Ravens safety Tom Zbikowski, right, defends wide receiver… (Baltimore Sun photo Kenneth…)
Tom Zbikowski sprinted through the Ravens' offseason workouts like a man in search of his true identity.
Is he the strong safety who starred at Notre Dame in a down era for the Fighting Irish, a player scouts said had coverage weaknesses and would be a "box" safety playing close to the line in the NFL?
Or is he the playmaker he seemed to be his redshirt sophomore season in South Bend, Ind., when he made five interceptions and scored four touchdowns -- two on punt returns -- on a bowl-bound team?
The Ravens, who open training camp Monday in Westminster for rookies, quarterbacks and selected veterans, are about to answer those questions once and for all.
While Ed Reed rehabilitates his surgically reconstructed hip, Zbikowski, 25, will likely get the first shot at replacing the team's Pro Bowl free safety. It is no small matter in a secondary that will also be missing two cornerbacks and on a team with legitimate Super Bowl aspirations.
If passing camps meant anything, Zbikowski is ready to step in. He showed better quickness and more understanding of the defense this summer than in either of his previous two seasons with the Ravens.
It was enough that secondary coach Chuck Pagano said he sees an "aura" about Zbikowski now and characterizes it with a reference to the silver screen.
"He's like that guy that plays [Jason Bourne in] 'Bourne Identity' ÃÂ Matt Damon," Pagano said. "He's a steely-eyed assassin. Things don't affect him. You know those guys whose hands don't shake when their finger's on the trigger? He's one of those guys.
"He's not here," Pagano said, holding his left hand high. "He's not here," he added, moving his hand low. Then he moved his hand chest-high. "He's always right here. And usually 99 percent of the time, he's on point."
It's an identity born of Zbikowski's newest offseason workout regimen and his comfort zone with the Ravens. He made the first four starts of his career in December when Reed was out. In his first start in Green Bay, he had perfect coverage in the end zone against Jermichael Finley, but the Packers' 6-foot-5 tight end caught a short alley-oop floater over the 5-foot-11 Zbikowski for a touchdown.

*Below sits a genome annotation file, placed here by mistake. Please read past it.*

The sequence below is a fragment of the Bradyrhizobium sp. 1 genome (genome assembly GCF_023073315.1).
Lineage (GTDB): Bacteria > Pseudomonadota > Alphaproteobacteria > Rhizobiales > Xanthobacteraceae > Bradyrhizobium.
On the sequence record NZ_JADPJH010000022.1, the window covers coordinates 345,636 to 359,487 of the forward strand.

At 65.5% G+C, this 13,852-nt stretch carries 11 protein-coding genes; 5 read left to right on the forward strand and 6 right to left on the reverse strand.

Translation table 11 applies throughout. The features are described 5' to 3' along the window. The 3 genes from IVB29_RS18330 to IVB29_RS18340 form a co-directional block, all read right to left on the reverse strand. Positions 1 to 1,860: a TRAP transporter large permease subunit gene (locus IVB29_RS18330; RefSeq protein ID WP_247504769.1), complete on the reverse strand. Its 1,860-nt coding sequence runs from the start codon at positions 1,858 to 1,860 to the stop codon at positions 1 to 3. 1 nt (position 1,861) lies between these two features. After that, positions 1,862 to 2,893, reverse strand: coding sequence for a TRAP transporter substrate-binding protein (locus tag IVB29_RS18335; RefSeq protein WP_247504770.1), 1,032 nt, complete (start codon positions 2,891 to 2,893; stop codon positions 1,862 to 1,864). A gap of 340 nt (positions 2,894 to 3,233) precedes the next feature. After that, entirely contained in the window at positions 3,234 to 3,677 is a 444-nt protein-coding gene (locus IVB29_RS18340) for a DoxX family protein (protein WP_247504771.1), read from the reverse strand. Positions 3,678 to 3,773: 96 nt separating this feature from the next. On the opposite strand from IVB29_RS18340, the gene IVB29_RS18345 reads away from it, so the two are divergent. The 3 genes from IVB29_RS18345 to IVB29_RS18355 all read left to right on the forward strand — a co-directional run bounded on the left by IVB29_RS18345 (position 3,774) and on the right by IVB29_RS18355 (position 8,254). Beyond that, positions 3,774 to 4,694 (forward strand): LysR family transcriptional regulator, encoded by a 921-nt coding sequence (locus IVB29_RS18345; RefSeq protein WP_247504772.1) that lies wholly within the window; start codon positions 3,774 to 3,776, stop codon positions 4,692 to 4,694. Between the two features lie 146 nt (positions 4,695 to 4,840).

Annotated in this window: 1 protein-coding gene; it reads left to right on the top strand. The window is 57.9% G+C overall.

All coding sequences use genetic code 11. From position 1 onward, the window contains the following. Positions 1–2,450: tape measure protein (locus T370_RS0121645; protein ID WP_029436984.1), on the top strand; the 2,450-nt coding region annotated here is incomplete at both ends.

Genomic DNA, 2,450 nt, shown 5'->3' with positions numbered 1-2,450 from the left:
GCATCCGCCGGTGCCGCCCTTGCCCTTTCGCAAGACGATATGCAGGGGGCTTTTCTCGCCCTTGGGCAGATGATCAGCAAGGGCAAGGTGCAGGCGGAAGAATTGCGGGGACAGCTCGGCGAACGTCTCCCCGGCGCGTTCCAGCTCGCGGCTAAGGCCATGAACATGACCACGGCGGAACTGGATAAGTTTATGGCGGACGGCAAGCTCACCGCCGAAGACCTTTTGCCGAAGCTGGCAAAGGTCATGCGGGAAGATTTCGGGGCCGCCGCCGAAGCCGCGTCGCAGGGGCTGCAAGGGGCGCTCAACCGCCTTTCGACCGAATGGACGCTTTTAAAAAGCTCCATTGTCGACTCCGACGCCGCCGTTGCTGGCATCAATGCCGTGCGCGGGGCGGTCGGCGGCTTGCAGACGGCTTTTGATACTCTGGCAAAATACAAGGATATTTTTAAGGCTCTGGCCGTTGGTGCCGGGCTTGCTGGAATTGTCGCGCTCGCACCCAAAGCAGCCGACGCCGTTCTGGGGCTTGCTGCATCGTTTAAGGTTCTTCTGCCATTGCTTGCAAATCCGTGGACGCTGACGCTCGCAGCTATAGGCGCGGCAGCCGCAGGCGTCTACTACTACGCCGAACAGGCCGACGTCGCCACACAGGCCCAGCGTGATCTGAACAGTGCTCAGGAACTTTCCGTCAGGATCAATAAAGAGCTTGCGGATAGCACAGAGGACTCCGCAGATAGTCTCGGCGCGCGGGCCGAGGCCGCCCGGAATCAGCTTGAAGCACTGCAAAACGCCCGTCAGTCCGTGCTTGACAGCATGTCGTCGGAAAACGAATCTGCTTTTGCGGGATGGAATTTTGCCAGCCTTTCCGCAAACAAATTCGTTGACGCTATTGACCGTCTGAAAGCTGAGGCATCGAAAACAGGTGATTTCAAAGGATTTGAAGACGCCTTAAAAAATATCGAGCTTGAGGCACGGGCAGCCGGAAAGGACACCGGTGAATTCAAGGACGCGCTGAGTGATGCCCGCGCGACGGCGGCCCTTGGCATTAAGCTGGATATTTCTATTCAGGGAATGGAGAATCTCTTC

In his second start, against Detroit at home, he drew Lions wide receiver Calvin Johnson, also 6-5, on a double move -- and broke up the deep pass.
Zbikowski, a third-round draft pick in 2008, had two interceptions in those four games and more than held his own. He came away from the experience with two conclusions: that he can play free safety in the NFL, but that there were certain things he needed to do in the offseason.
"In any sport, I've always gotten better after I've gotten beat or lost or had a bad play or something," he said. "I've always been able to respond. I'm a competitor, but that's really the only way I learn, up close and personal -- the reps you get on the field."
The next step, he knew, was what he did in the offseason. The Arlington Heights, Ill., native headed back to his offseason training haunt, the Turner Pain and Wellness Center in Naperville, Ill. There, he told owner Mark Turner he needed to address several self-described deficiencies, including change of direction, acceleration and jumping ability.
"This was probably the first year he was honest with himself in what he needed to improve upon," Turner said. "He felt like he was 3 inches away from a lot of big plays last year. He has really grown up this year and taken responsibility."
Turner put Zbikowski through an exotic routine of plyometrics and functional sport- and position-specific exercises. Turner said Zbikowski increased his vertical jump by nearly 8 inches.
"Before, he couldn't touch the rim," Turner said. "Now he can dunk."
Zbikowski also wanted to strengthen his neck and improve his durability in case he gets to return punts this season. He added 21/2 inches to his neck, Turner said.
The expectations add up to a playmaking safety.
"Athletically, there's been such a change this year," Turner said. "I think there will be some interceptions and there will be a fair number because he's so ball-smart. There will be some fumbles because of his hand speed; he'll be punching some balls out."
That's where boxing comes in. Zbikowski grew up in a boxing family and once trained under the legendary Angelo Dundee. He fought more than 80 amateur bouts and won his pro debut at New York's Madison Square Garden in June 2006 with a 49-second knockout.
Zbikowski wanted to incorporate boxing into his workouts. "I hit mitts," he said. "It helps to keep lean, and it helps hand-eye coordination, which is good for stripping balls."
This is, Zbikowski conceded, the most focused he has been since he went into Notre Dame's 2005 season, when he had five picks and was a third-team All-American.
Playing behind -- and learning from -- Reed has given him better insight into what it takes to play well at this level.